Thursday, December 29, 2016
BAR: Russia, UN's Retiring Ban & SF's LGBT Protest
Back in August of 2007, there was no online proof that any Secretary General of the United Nations had ever spoken in public about the human rights of gay people.
That led Veronika Fimbres, George Duvoisin, the late and great Hank Wilson and myself to make sure Ban Ki-Moon addressed our issues when he visited San Francisco. Hank and I zapped his speech at the Fairmont Hotel, and longtime community documenatarian Rick Gerharter snapped a fab photo of us holding signs reading "Gay Rights are UNiversal!"
Very happy to live to see the UN come to the point of creating a queer envoy to keep tabs on the human rights violations against our brothers and sisters around the globe.
Last week, Heather Cassell of the Bay Area Reporter reminded readers of the zap and some of the homo history involving Ban. Thanks, Heather and the BAR, for your excellent global coverage:
"During the recent ceremony honoring departing U.N. Secretary-General Ban Ki-moon, Russian leaders successfully blocked the 15-member U.N. Security Council from mentioning his work protecting LGBT people around the world.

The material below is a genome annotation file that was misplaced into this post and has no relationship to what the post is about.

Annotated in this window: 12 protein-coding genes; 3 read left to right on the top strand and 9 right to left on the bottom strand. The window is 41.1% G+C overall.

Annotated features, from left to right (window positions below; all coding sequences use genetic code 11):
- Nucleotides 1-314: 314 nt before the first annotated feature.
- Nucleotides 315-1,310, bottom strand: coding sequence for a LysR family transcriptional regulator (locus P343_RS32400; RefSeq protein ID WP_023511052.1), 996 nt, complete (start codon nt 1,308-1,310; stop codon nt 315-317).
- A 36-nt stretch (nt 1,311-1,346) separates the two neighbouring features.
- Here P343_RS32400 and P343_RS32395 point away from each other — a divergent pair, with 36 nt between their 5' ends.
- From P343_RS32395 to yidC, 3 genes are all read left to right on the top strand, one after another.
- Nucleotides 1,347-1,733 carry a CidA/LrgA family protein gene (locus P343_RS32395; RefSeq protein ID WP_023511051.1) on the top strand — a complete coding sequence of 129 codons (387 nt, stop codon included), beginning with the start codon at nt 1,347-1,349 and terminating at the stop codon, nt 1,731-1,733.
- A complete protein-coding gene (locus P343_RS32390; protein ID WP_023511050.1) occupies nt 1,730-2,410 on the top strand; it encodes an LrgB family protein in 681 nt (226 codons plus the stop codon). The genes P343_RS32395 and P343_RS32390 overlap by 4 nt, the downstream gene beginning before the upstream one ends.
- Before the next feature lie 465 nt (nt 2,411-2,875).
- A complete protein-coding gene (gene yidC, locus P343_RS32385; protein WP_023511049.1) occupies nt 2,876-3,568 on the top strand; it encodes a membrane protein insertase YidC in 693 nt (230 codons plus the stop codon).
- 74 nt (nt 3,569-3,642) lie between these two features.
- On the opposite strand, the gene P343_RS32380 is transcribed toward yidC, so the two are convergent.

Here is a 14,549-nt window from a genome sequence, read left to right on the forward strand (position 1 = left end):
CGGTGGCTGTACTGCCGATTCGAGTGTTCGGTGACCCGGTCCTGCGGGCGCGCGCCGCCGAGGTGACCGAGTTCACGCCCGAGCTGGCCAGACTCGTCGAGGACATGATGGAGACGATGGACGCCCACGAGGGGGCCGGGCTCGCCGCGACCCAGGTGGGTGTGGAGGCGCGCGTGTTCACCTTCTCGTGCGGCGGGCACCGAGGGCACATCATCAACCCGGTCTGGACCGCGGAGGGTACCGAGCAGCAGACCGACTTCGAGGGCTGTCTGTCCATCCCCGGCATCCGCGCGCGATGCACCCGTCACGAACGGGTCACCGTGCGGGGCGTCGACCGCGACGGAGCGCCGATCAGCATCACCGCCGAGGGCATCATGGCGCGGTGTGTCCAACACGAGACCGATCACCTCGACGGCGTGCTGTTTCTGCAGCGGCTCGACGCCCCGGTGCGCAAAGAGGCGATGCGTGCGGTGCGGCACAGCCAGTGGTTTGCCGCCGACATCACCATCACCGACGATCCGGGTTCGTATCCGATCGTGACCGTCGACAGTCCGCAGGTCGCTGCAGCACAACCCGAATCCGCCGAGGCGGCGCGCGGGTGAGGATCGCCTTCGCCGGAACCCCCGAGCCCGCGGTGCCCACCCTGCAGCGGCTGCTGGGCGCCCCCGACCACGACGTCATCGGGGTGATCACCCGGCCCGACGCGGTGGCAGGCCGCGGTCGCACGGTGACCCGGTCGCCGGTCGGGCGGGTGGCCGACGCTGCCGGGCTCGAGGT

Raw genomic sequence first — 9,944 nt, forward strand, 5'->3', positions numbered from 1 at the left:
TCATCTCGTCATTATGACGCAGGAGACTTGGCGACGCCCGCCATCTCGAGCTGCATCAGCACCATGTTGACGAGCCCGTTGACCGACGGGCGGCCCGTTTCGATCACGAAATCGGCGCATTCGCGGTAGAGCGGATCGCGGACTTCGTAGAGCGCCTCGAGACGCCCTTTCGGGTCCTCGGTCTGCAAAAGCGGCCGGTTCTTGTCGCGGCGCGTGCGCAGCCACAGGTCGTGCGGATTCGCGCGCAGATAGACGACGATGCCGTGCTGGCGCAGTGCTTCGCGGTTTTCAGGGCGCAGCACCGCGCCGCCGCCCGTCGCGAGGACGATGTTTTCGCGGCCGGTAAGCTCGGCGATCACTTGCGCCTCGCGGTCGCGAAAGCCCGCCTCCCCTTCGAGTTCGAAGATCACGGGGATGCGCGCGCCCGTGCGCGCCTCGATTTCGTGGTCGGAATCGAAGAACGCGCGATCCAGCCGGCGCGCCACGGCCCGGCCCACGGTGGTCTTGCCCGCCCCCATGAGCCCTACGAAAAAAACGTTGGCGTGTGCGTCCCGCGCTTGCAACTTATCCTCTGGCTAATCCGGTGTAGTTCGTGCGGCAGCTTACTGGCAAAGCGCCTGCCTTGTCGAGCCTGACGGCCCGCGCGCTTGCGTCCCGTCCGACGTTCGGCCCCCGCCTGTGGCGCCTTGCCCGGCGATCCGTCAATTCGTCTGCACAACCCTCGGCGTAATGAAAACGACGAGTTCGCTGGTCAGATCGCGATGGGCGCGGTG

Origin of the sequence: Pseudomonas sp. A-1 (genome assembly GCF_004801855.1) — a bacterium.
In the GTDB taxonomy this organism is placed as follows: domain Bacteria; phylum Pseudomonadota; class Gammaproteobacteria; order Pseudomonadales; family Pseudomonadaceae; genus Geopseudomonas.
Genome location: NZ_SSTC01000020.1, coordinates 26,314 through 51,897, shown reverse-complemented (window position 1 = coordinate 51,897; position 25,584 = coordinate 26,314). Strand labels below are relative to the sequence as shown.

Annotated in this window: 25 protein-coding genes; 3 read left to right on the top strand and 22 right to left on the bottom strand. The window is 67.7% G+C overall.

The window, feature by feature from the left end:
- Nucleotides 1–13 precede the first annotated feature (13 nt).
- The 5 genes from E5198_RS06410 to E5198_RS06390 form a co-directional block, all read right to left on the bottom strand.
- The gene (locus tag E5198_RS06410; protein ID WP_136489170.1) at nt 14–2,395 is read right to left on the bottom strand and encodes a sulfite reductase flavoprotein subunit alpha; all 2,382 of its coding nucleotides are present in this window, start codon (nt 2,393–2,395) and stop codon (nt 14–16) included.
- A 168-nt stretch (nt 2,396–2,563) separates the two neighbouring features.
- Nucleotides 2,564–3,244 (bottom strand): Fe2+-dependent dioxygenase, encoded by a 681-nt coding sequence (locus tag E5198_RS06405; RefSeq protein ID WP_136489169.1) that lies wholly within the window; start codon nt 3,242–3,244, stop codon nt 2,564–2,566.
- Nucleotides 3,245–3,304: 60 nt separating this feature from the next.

"The Associated Press reported that the original statement by the Security Council read that it was thanks to Ban, 72, 'that women, young people, and the LGBT community have been heard and assisted, and today their voices sound louder and stronger in the U.N. headquarters and around the world.'
"Instead, members of the Security Council focused on Ban's work protecting vulnerable populations, the environment, taking the U.N. into the future, and working toward peace in an ever-changing world during his decade-long tenure.
"Ban, who steps down December 31, also didn't mention his work advocating for LGBT people at the event . . .
"African, Arab and Muslim countries, as well as Russia and China, harshly criticized and opposed Ban's work promoting LGBT rights. Ban's work promoting LGBT rights globally sparked many debates among U.N. member states, especially within the last five years.
"Ban's stance changed from unawareness, such as when San Francisco gay activists Michael Petrelis and the late Hank Wilson disrupted his visit to the city in 2007. Since then he has stood up for LGBT rights.
"He passed multiple policies internally and globally advocating for laws protecting LGBT people, established the Free and Equal campaign, and supported the U.N. Human Rights Council and the Security Council's inquiries into discrimination and violence against LGBT people."